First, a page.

“Contact zones” and “conflict zones” have helped me think through some of these things. Artworks, visitors, artists, people working in institutions, together inhabit and create contact zones. I am borrowing this term from two anthropologists, Mary Louise Pratt and James Clifford (the term ‘conflict zone’ was first discussed by curator and scholar Nora Sternfeld - ed.). For them, particularly James Clifford who wrote about the museum as a contact zone, these zones allow different individuals and groups of people to engage with art and with each other in an exchange without being tied to a predetermined, stifling hierarchy. Within these zones those who are traditionally thought of as subordinate can often actually take the material from the dominant culture and twist it and turn it to their own benefit, using for instance irony and humor to deflect power.

Let us return to the notion of the public. For me this notion has not been so useful. At Tensta konsthall, for instance, we tended to talk about “visitors”, “collaborators” and “partners”, but never about a “public” or an “audience”. Both notions are too blunt, too homogenizing. If you still want to stick to the notion of “public”, it could be helpful to go back to the artist Martha Rosler. In the early 90s Rosler wrote a text in which she described the shift in New York, where she was living at the time, from what she calls the “public” to the ”audience”. A public for her is a crowd of people that tend to go to some of the same art events, particularly exhibitions, often recognizing or talking to each other. Rosler said that the ‘audience’ was created when sponsorship entered the field of contemporary art and sponsored blockbuster exhibitions started appearing. This also included national support intended for things like “a French season” or “great art from Mexico”. The audience was all of a sudden an anonymous crowd where people did not recognize each other and there was not a lot of exchange. The different terms establish a difference between repeat visitors engaging shared discourse and those who consume art in a one-off visit.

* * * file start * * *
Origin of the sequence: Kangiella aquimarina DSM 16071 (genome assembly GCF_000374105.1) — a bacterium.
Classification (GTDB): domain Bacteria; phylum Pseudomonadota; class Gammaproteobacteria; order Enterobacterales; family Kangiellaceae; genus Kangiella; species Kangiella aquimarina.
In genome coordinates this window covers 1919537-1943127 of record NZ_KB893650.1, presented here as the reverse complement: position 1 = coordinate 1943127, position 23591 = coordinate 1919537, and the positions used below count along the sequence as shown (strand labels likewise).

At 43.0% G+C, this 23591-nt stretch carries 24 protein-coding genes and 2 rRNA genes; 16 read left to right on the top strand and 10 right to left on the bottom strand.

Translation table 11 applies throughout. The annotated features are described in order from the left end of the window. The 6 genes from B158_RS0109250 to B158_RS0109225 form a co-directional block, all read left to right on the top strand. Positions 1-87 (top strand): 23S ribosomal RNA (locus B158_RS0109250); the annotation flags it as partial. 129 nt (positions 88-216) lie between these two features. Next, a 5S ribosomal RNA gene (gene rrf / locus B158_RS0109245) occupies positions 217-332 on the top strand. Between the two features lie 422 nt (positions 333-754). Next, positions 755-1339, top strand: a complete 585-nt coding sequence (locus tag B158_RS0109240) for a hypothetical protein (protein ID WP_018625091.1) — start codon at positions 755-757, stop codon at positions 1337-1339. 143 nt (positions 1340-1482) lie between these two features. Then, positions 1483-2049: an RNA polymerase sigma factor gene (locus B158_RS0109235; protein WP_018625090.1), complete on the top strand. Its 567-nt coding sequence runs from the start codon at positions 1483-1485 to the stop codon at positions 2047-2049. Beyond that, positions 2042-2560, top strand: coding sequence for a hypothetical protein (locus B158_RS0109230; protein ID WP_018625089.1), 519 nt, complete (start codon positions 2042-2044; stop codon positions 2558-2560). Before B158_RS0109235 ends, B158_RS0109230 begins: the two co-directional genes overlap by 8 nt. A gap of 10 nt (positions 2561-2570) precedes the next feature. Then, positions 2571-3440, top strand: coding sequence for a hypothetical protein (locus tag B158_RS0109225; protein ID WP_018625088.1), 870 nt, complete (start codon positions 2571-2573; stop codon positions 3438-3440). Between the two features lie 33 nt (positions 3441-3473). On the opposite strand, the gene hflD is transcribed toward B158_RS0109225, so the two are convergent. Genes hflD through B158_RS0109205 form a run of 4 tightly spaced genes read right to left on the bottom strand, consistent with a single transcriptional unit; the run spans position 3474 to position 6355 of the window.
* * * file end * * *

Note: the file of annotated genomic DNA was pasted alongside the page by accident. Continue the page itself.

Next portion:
For myself this idea of the “zone” is more productive. It includes a spatial description of what is going on within a territory, rather than talking about groups. As I mentioned, I would rather start with the presumption that most people have a latent curiosity about art that can be evoked and triggered, and that they can develop some sort of interest in it. My time in Tensta clearly shows this. However, particularly bigger institutions need to work very differently if they want to achieve something along those lines. Among other things, this applies to time frames, staff commitments, budget allocations and resilience.
Can the notion of ‘zones’ be connected to the notion of commons and of the communities that are forming around an institution?
Commons is an extremely interesting and relevant term and phenomenon. Speaking about art in public space today is confusing and even inaccurate. Simply because what is private and what is public is so thoroughly blurred in our times, particularly in the Western world, and in Russia too. To displace the discourse into a different terminology can be helpful, to think of what we are doing and where we are doing it as a commons, or the process of being, of making, a commons. Anything that helps us think beyond traditional property relations, beyond the status quo of a planet on the verge of a climate catastrophe, should be seriously considered!
Iman Issa, Solo exhibition 2013 (Photo Jean-Baptiste Béranger)
You’ve already mentioned your experience in Tensta konsthall where you implemented several programs that focused in working with local inhabitants. Why was it important for you in your work to build a relationships with locals? Is it possible to make these relationships between an institution and a community last longer than a project logic of an art center requires?

The reason for doing anything connected to contemporary art for myself is that contemporary art is an incredible form of understanding. Like nothing else it can help us grapple with existence today, what it means to be a human being in the world the way it functions and looks right now. This experience of contemporary art is something that I want as many people as possible to have access to. But it is not easy to do this wholesale, on a macro level, as it is not about converting big masses. At best, it starts with individual encounters with artworks, one at a time, although it can be several individuals in the same room doing it together, rather than a massive group at an arena, who can absorb and digest something over time. The music and sports classes offered to all school children in Sweden in the 60s and 70s were the primary reason why the Swedish so-called “music wonder” came about, with The Cardigans, Robin and others, as well as the “sport wonder” with Björn Borg, Ingmar Stenmark, etc. Therefore, the term ”constituency” is more appropriate than ”community”, which I generally avoid as it easily slips into essentialism and other simplifications.